Many of today’s crackvertisers will find themselves on the short end of the stick when traffic costs begin to outweigh their returns. And it doesn’t end there. While marketers and media outlets desperately cling to old models and others frantically try to find a new model that works, customers become harder to reach. To make matters worse, prospects proactively ignore marketing. Ouch.
To be sure, media fragmentation is taking its toll. TiVo, iPods, hundreds of cable TV channels, satellite television and radio, podcasting, Web sites, consumer-generated media, even video games cut people’s time and attention into thousands of fragments. Marketers have a harder time reaching large population segments. They continually spend more to reach fewer people. They used to reach the masses with buys on three TV networks; now, they must buy on several stations to approximate the same reach.
Customers’ buying contexts have changed as communication has accelerated and information proliferates. Moving faster than ever: word-of-mouth advertising and “badvertising.” Bad news about your business or your company’s failure to live up to advertising claims cancel out any image-control advertising. Even great advertising can’t serve as a smokescreen for poor merchandise selection and dismal customer service. Slick catalogs and marketing claims can’t detract from failings in customer relationship management or help customer lifetime value, for example. You can fool a lot of people once, but it’s much harder to do it twice.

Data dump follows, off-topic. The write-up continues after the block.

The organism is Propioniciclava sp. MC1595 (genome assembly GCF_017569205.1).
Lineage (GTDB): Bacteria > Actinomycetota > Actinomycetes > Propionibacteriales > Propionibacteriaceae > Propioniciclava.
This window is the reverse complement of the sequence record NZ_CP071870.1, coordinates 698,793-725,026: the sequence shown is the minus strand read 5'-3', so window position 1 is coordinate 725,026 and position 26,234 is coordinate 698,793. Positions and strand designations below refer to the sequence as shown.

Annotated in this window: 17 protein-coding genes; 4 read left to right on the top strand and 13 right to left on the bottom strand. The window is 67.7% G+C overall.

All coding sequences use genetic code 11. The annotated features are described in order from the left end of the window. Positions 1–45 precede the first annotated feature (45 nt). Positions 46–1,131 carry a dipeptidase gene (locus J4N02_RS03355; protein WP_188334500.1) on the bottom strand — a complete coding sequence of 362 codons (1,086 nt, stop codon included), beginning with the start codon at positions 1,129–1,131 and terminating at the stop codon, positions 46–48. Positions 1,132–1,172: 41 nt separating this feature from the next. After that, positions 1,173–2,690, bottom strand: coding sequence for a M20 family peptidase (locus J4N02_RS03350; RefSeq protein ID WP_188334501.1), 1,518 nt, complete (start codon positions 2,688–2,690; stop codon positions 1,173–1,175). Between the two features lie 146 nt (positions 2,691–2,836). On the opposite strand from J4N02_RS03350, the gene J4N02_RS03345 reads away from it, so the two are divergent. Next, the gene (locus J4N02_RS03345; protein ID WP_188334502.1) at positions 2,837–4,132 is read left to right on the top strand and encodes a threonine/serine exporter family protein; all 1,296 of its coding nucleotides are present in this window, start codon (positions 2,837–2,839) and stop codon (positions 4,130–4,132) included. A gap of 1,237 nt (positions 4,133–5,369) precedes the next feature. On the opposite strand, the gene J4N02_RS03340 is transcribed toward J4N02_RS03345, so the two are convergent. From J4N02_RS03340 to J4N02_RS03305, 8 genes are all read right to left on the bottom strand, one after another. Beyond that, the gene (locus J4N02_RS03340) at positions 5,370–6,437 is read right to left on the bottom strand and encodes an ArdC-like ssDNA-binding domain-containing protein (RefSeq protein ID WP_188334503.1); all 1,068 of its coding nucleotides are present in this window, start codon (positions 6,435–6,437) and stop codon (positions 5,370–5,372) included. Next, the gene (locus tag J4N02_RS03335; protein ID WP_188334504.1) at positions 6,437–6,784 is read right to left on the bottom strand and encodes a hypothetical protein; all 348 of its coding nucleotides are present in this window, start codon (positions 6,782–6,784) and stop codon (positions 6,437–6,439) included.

Customers have more control than ever: more choices, more information. Yet companies still try to spoon-feed the public a flavorless, neutral, old-time ad campaign. The only difference is that they’ve transferred more of those ads online. Then marketers are confused when people ignore it or spit it out.
It’s unsettling how little some companies have changed their marketing outlook in spite of the new media landscape. They mistake using new media for taking a new marketing approach. They misunderstand the nature of new media vehicles like SEM and how customers behave differently because of them.